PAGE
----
• Medical Research Charities Group (MRCG) is the national organization of charities active in medical research. MRCG members are significant funders and contributors to the research landscape in Ireland. Their mission is to nurture a vibrant, dynamic, patient-led medical research environment in Ireland. MRCG goals include make case for improved policy, advocating from improved institutions, make case for better outcomes. A core belief of the group is that today's health research is tomorrow's healthcare.

  • Rare Disease Ireland (RDI) is a national alliance for voluntary groups which represent people with or at risk of developing genetic or other rare disorders with a goal to improve support and services.

  • Irish Health Research Forum (IHRF) is a partnership of organizations and stakeholders that aims to influence health research in Ireland and allows these bodies to work together to enable high quality research, to support research careers and to promote the involvement of service users. The forum considers key health research issues, identifies constructive solutions and seek consensus at twice annual forum meetings of Health Research stakeholders.

  • The Irish Platform for Patient Organisations, Science and Industry (IPPOSI) is a patient-led organisation that works with patients, government, industry, science and academia to put patients at the heart of health policy and innovation. IPPOSI is the primary contact and conduit for patients interested in engaging more actively in the R&D process. IPPOSI membership isopen to anyone with an interest in healthcare and research and development.

There is a strong and collaborative relationship between the research community in Ireland and the various organizations advocating in the field. For example, a recent report published seeks to reflect the views of a wide range of key stakeholders including patient groups, funders, policy makers, academics and industry, with a particular emphasis on capturing the views of 'frontline' health researchers in Ireland.

4. Are there existing national/regional organizations that work towards improving research funding/policy?

 No answer. 

5. How do scientists currently contribute to the existing funding/policy-making/advocacy process, if at all? 

Scientists can contribute by participating in the peer review process but also by providing insight into the current research funding landscape and allowing organizations advocating on their behalf to make informed and educated recommendations to relevant policy makers.

6. When are science funding/policy decisions made? 

All funding bodies identified make funding decisions annually on a set schedule. Typically, the call will include a time schedule which sets out when calls are open/closed, when proposals are under review and when decisions are being made.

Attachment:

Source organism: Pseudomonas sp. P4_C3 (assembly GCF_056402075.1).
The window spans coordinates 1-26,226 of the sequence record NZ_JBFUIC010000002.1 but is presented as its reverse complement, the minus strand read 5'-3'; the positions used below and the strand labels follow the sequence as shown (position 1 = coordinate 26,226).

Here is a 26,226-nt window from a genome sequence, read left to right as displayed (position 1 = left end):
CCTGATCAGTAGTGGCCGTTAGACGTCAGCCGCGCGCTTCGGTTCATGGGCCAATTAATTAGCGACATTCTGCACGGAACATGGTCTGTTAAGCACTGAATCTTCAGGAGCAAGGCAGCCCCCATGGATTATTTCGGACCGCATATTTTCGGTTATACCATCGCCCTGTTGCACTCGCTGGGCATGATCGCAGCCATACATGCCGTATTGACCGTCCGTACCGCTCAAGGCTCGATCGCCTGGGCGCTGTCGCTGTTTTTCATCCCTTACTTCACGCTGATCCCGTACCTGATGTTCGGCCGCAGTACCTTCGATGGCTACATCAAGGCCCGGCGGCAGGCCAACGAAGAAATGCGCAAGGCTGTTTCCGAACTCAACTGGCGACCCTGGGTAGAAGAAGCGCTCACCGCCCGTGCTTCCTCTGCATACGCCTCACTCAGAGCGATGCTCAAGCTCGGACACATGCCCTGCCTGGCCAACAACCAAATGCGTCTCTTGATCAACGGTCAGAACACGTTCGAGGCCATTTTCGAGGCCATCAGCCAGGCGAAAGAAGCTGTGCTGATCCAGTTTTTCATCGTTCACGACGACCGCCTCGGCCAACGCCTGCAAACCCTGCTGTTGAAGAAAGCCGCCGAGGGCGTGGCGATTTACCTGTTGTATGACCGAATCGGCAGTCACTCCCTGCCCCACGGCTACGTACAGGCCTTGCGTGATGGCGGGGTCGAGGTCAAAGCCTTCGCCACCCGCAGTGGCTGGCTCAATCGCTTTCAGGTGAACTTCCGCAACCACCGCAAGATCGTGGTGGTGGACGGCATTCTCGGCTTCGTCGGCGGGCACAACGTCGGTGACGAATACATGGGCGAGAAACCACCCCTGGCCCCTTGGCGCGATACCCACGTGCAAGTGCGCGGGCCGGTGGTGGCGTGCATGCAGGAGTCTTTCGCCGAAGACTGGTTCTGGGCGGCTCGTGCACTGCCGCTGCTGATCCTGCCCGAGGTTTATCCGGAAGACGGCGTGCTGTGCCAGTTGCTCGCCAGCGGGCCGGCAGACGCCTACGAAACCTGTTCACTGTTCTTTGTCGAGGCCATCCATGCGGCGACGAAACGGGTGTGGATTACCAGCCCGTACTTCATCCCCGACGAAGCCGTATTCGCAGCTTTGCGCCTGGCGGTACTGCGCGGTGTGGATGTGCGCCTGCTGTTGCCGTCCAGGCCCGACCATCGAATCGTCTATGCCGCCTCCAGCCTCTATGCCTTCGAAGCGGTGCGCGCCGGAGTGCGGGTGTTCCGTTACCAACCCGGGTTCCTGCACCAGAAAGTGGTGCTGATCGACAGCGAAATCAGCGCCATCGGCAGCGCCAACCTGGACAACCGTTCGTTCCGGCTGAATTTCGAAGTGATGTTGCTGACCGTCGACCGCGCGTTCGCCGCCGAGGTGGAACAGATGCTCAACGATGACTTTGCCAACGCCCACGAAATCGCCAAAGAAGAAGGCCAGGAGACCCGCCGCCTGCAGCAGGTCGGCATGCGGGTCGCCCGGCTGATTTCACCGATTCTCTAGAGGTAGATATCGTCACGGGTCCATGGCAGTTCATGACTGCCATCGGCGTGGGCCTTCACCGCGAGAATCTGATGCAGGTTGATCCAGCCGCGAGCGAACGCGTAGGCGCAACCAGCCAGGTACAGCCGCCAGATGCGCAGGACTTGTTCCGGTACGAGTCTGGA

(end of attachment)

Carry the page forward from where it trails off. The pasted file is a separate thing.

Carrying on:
7. What kinds of opportunities exist for scientists to interact with funders and policymakers?

Many opportunities exist for scientists to interact with funders and policymakers. One example, is the annual retina conference organised by Fighting Blindness which brings together all stakeholders including scientists, clinicians, regulators, industry, funders etc.

It is also quite common for scientists to invite decision-makers to the research site and view the infrastructure and skills available. Opportunities also exist for scientists to provide feedback and suggestions regarding the application and evaluation process.

Following a call for research, funders would often host information events such as breakfast briefings, webinars or workshops to provide guidance to interested scientists. In addition, all funders have a very interactive social media platform, regular newsletters to promote opportunities across all institutions and interested parties.

As previously described, funding/policy organizations often seek feedback from the public and researchers as a means of advancing the research landscape to best suit the needs of all relevant stakeholders. Recently, the HRB launched a survey in to investigate researcher and general public perception towards Public and Patient Involvement in Research (PPI) in Ireland. They also called for public reviewers on grant applications. This was the first attempt of an Irish research funder to incorporate a joint public and scientific review of research applications. This style of review is becoming increasingly favored and will become more evident in calls to come.


Laura Brady (Fighting Blindness Ireland)

Breandán Kennedy (University College Dublin, Ireland)

Rebecca Ward (University College Dublin)

Melissa Jones (Fighting Blindness, Ireland)